He shared use cases of data gone wrong that included a GPS guided taxi sent on a wild goose chase through Central Park and a levy that missed the high water mark by not taking into account the 9 foot margin of error.
In addressing how to solve these sorts of data mistakes, Silver displayed this neon sign depicting Bayes theorem: the algebraic expression that plays such a central role in his book “The Signal and the Noise, Why most Predictions Fail but Some Don’t”.
“The attitude behind Bayes theorem is quite important. What it does is allow you to weigh new information in the context of what you already knew before. People aren’t always that good at doing this. In political campaigns, for example, you have thousands of polls that come out every year. Any one new poll doesn’t mean that much in the scheme of things but people want to get a story out of it, so they over-react to the new data.” He acknowledged the counter-case that sometimes people under-react to new data, but he added that “because people have so much more information and data now they are prone to over-react to the information that comes over the wire.”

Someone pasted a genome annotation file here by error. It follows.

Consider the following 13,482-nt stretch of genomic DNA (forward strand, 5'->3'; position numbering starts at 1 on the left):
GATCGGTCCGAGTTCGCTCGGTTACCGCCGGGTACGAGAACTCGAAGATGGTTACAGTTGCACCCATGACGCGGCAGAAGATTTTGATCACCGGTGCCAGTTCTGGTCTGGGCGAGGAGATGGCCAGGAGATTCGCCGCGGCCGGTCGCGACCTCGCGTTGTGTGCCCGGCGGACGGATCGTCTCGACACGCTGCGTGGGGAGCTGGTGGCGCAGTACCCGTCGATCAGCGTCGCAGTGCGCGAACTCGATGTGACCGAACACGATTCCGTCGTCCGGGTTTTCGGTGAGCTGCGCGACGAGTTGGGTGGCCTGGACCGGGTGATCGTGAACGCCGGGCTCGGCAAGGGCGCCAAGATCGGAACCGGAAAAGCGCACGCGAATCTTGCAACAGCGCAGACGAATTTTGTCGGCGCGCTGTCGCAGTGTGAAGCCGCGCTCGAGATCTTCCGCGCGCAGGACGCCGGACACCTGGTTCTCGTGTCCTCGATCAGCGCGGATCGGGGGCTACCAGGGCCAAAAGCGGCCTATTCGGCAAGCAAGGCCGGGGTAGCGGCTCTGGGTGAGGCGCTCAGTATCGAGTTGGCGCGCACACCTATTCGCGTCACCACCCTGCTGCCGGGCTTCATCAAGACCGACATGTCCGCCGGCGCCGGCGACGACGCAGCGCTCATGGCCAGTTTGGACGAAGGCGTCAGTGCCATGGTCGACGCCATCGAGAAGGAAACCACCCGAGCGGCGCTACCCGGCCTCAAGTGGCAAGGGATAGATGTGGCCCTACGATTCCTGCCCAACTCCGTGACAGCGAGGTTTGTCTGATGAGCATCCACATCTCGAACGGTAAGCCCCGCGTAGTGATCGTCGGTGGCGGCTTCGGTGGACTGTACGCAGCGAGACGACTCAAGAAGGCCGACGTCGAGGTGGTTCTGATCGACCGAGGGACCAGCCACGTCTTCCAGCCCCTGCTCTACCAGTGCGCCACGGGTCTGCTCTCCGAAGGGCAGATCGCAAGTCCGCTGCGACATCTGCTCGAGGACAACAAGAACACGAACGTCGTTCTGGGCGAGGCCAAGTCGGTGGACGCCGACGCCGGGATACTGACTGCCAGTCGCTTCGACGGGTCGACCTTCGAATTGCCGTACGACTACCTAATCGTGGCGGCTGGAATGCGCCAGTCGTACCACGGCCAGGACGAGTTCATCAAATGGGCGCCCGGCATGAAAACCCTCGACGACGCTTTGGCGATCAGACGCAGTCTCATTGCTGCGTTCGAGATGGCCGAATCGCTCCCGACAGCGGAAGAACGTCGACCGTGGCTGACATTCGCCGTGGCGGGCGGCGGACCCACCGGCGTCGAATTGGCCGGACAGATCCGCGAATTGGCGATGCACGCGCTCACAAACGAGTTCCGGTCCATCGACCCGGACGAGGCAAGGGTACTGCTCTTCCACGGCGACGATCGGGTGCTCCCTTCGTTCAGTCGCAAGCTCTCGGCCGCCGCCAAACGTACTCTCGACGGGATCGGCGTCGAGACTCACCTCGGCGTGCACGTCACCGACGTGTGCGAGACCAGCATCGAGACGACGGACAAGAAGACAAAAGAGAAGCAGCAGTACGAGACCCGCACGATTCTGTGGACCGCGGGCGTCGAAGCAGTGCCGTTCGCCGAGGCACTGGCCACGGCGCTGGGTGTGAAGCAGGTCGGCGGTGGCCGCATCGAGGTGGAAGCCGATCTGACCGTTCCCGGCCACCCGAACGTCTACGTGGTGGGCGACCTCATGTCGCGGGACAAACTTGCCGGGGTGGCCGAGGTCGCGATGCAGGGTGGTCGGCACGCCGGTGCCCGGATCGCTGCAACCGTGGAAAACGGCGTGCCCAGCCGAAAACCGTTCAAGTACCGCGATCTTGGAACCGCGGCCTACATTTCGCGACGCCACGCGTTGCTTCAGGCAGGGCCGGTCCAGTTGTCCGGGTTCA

Silver offered best practices to avoid misinterpreting the increasing volumes of data:
- Think probabilistically.
- Know where you are coming from (identify your biases).
- Survey the Data Landscape.
- Try, and Err, i.e. make your predictions and test them out in the real world.
He said “Sometimes the progress of research is slower than it needs to be.” He cites Google as company that makes thousands of small experiments with real customers every year and then adjusts their products accordingly.